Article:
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House Speaker Nancy Pelosi opened the debate Wednesday on the article of impeachment charging President Trump with inciting insurrection with a searing indictment of his actions, calling him a “clear and present danger to the nation that we all love.”

As the House was set to impeach Trump for the second time, Pelosi said members of Congress and the country “experienced the insurrection that violated the sanctity of the people’s Capitol and attempted to overturn the duly recorded will of the American people. And we know that the president of the United States incited this insurrection, this armed rebellion, against our common country. He must go. He is a clear and present danger to the nation that we all love.”

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Trump repeatedly lied about the outcome of the presidential election when he asserted he won, Pelosi said, and he “unconstitutionally sought state officials to repeal reality,” a reference to Trump’s phone call with Georgia’s secretary of state in early January in which he pushed officials to “find” votes that would recalculate the state’s results in his favor. Both points are mentioned in the four-page impeachment article that asserts his actions “gravely endangered the security of the United States and its government.”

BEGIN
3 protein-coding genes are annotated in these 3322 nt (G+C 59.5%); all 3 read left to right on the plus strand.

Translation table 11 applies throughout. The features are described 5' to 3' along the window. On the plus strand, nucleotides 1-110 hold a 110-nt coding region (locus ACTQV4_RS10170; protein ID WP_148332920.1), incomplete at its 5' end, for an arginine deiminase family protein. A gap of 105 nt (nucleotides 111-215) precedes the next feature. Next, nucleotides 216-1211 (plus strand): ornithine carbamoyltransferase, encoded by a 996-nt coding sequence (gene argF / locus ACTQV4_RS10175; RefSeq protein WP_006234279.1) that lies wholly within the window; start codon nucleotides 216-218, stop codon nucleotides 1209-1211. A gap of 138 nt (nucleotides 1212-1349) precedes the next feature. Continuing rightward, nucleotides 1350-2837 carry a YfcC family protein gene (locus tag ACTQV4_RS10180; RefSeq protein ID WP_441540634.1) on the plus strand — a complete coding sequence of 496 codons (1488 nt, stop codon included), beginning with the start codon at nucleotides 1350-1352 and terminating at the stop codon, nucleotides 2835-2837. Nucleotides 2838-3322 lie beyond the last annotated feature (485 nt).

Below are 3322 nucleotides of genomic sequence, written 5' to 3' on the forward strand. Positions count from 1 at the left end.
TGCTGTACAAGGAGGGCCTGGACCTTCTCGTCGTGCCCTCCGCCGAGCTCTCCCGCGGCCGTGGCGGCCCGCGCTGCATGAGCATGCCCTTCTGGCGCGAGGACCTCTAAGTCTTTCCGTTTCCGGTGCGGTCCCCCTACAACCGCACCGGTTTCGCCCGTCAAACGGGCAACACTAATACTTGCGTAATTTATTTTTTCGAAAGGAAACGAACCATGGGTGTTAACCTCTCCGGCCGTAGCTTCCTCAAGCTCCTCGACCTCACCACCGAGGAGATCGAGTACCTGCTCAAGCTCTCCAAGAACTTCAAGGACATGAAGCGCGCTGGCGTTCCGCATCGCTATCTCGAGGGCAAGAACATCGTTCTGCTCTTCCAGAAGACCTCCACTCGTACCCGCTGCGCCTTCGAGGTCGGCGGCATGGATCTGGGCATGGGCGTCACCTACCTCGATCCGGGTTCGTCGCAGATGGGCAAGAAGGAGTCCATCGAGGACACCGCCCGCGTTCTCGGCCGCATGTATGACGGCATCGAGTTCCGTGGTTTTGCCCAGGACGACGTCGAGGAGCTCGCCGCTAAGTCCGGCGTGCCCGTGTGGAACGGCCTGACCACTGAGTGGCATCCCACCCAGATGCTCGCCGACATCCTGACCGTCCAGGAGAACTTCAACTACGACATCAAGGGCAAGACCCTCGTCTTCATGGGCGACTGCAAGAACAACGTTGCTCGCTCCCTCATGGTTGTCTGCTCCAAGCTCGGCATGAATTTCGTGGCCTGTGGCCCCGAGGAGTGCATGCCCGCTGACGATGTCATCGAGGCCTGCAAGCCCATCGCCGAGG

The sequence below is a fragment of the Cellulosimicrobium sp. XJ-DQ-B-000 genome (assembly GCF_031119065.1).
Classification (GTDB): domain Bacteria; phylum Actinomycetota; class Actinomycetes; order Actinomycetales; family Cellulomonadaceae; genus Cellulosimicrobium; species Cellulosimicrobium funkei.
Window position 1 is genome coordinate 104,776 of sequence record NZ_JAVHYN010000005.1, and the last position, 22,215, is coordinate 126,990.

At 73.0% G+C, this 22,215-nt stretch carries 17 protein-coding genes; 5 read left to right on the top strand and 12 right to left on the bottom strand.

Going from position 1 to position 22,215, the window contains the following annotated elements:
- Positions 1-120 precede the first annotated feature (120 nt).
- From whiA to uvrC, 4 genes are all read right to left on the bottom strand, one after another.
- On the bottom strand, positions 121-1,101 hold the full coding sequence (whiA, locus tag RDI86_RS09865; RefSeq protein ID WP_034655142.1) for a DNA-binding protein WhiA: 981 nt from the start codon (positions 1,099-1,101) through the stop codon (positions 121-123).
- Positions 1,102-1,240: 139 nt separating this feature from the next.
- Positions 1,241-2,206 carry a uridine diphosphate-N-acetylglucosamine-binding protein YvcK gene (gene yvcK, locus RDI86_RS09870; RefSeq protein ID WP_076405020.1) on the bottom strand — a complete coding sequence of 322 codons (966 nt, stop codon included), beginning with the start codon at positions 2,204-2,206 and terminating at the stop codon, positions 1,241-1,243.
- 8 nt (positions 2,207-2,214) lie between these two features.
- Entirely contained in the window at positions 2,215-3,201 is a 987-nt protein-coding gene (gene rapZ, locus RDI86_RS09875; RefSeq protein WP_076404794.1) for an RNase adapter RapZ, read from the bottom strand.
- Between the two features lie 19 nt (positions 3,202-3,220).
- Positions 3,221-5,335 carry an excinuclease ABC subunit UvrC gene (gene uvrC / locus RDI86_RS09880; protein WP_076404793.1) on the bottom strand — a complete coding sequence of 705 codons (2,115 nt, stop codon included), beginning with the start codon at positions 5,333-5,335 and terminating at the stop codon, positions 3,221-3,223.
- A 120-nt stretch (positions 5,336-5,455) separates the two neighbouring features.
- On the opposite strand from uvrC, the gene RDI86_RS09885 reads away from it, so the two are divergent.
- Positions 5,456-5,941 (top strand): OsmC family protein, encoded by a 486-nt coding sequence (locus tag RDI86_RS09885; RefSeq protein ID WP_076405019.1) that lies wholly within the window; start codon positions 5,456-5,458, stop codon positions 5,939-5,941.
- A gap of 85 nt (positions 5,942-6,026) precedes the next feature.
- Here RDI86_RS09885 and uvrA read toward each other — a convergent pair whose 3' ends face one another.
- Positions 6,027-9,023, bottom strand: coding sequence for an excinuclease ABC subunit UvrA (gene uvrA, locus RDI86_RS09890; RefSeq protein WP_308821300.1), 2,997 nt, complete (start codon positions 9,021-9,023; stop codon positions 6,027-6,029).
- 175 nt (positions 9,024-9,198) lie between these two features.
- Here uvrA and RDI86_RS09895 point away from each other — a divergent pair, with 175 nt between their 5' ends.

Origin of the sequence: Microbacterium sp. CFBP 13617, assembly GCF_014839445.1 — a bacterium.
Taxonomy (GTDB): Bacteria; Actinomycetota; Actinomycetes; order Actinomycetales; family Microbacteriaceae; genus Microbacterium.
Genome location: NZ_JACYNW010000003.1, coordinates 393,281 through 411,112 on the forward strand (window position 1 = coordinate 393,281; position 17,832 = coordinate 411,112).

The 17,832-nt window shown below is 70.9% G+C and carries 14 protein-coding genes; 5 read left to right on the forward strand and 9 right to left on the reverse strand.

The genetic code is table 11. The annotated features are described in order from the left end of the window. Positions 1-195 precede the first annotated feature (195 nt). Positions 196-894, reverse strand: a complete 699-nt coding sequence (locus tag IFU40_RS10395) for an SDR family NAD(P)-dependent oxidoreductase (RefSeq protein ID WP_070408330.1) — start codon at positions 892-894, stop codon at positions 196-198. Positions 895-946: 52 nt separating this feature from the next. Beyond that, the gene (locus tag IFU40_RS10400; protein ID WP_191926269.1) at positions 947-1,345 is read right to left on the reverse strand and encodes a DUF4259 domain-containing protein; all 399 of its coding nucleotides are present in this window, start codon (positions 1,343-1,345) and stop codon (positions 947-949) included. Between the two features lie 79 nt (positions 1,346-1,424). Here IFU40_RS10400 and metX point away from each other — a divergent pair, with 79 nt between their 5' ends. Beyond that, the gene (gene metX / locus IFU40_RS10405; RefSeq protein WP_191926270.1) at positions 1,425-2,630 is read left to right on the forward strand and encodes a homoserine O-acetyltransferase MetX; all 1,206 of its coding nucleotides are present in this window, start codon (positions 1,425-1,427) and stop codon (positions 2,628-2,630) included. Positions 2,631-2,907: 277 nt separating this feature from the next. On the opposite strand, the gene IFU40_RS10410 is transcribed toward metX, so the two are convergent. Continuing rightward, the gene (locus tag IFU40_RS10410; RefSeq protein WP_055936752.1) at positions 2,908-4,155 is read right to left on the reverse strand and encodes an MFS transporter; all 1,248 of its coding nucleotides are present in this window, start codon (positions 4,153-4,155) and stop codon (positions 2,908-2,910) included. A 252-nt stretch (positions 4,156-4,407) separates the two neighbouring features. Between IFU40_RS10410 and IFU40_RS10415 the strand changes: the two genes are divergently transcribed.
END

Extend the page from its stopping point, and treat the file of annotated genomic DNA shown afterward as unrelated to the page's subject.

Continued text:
Describing last Wednesday, when a violent mob of Trump’s supporters stormed the Capitol as lawmakers convened to certify President-elect Joe Biden’s Electoral College victory, as “a day of fire,” Pelosi called on lawmakers to impeach Trump and convict him of the charge in the Senate, “a constitutional remedy to ensure the republic will be safe from this man,” she said.

Those who breached the Capitol building “were domestic terrorists,” Pelosi said, and they “did not appear out of a vacuum.”

“They were sent here by the president with words such as a cry to “fight like hell,” she said. “The president saw the insurrectionists as a means to a terrible goal: the goal of his personal cling to power, the goal of thwarting the will of the people.”

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Pelosi also invoked John F. Kennedy, quoting a 1963 speech he was set to give in Dallas the day after he was assassinated.

“President John F. Kennedy was to say: ‘we in this country, in this generation are — by destiny rather than choice — the watchmen on the walls of world freedom. We ask, therefore, that we may be worthy of our power and responsibility.’ ”

Kennedy’s words, Pelosi said, “resonate more even now in our time in this place.”


Amanda Kaufman can be reached at amanda.kaufman@globe.com. Follow her on Twitter @amandakauf1.